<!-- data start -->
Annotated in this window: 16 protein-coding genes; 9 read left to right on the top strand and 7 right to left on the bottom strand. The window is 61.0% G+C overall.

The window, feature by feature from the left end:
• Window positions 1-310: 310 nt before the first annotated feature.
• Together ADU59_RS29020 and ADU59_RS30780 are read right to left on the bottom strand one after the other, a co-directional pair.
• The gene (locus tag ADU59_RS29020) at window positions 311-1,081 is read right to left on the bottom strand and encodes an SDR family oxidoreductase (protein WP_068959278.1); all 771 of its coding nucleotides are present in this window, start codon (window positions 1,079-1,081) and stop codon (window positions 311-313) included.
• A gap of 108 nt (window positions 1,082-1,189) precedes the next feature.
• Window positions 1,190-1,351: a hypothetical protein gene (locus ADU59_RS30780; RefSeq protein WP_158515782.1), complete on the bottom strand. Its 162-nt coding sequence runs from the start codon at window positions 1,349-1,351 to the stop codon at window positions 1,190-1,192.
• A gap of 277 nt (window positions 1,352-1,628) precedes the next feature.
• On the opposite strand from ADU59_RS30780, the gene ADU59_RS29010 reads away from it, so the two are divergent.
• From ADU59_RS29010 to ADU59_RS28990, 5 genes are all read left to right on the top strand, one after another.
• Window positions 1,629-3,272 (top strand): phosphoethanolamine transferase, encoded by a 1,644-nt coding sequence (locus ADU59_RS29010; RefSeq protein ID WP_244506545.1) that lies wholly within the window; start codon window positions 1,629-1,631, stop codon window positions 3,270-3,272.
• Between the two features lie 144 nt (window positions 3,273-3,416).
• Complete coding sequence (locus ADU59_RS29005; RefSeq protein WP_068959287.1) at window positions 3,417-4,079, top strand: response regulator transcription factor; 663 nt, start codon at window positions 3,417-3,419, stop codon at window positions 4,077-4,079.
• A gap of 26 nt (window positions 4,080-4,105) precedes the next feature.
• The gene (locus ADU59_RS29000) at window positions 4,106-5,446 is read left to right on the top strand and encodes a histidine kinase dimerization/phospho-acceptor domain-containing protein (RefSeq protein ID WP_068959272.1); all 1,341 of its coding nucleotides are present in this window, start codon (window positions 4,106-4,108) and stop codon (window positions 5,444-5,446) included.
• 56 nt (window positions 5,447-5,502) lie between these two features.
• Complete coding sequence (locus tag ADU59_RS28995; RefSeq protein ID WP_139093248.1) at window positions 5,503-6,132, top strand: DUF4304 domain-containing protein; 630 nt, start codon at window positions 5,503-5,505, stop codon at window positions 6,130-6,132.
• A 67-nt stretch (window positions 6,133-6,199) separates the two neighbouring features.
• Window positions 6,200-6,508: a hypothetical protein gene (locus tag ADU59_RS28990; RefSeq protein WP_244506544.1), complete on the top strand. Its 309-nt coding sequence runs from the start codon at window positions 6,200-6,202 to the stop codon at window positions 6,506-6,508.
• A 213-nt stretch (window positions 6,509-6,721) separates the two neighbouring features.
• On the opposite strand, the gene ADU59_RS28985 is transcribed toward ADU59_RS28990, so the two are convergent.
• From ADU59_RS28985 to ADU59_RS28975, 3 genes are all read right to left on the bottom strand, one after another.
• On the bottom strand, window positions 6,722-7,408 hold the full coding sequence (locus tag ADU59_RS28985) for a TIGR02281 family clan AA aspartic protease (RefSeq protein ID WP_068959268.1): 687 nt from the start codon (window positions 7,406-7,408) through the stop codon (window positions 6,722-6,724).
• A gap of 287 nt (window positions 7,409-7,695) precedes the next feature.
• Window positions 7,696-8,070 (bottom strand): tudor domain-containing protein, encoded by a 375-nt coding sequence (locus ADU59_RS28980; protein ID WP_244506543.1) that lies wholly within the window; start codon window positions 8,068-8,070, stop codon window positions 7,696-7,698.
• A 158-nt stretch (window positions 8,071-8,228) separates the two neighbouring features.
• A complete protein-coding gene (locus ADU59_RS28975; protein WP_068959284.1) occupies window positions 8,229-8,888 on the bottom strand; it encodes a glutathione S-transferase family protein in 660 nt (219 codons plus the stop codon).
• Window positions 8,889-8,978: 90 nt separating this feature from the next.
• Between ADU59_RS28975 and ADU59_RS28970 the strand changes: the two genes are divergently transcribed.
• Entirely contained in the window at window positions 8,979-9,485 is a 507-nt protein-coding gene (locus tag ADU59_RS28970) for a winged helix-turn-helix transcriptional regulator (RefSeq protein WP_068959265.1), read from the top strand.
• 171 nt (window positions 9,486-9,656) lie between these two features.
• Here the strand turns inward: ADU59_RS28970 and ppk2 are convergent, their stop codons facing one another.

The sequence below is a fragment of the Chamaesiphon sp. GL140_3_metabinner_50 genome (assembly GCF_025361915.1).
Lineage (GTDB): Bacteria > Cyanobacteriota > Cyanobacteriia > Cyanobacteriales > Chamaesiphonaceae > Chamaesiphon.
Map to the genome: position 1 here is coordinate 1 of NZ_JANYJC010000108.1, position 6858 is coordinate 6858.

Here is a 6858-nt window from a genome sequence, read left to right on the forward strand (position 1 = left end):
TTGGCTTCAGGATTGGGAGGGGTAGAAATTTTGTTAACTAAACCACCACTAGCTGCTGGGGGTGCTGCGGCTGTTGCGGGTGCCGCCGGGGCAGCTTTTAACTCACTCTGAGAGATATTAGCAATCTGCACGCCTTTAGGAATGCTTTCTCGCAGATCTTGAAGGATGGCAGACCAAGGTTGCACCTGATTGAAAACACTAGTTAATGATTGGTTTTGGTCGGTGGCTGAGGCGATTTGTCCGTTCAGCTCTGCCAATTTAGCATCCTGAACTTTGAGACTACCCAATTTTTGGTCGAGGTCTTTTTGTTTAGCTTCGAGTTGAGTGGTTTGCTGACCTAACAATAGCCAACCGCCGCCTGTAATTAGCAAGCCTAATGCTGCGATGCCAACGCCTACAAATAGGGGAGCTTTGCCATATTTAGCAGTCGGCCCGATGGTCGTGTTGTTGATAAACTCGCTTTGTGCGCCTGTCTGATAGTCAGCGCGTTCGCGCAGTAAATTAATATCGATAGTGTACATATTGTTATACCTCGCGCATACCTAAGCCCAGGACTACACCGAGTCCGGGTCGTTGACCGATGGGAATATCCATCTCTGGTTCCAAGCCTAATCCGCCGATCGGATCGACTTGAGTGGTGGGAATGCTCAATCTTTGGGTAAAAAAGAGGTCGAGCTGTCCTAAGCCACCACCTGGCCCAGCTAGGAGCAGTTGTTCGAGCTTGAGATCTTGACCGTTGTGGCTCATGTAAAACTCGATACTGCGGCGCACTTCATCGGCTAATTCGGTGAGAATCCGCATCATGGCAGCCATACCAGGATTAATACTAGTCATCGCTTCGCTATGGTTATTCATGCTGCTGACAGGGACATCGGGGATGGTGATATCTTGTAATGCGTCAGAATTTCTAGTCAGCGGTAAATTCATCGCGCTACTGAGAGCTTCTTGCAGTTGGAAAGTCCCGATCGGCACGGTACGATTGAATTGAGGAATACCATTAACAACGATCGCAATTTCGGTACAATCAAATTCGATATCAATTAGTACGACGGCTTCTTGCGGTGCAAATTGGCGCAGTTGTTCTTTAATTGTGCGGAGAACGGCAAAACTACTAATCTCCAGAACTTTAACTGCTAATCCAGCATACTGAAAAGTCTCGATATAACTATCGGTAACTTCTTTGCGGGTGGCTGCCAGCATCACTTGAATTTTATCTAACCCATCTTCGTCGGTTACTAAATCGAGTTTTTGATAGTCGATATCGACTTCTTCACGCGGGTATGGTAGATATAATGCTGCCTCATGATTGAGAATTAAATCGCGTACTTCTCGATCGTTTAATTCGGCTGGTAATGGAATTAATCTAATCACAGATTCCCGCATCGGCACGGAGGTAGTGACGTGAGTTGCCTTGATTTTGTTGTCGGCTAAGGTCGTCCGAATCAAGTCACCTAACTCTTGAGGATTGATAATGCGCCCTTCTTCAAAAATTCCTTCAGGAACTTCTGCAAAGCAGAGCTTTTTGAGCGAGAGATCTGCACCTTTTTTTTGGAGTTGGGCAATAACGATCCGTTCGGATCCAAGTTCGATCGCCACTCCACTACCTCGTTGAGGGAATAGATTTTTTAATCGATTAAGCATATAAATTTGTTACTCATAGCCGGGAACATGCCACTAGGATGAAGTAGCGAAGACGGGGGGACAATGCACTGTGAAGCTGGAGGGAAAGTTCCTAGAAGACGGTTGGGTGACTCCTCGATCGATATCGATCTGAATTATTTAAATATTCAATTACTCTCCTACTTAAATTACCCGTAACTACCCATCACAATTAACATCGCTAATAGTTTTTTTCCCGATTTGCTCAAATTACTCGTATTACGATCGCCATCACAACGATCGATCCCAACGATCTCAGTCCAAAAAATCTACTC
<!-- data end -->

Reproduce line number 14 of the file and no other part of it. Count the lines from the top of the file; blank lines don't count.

• A gap of 26 nt (window positions 4,080-4,105) precedes the next feature.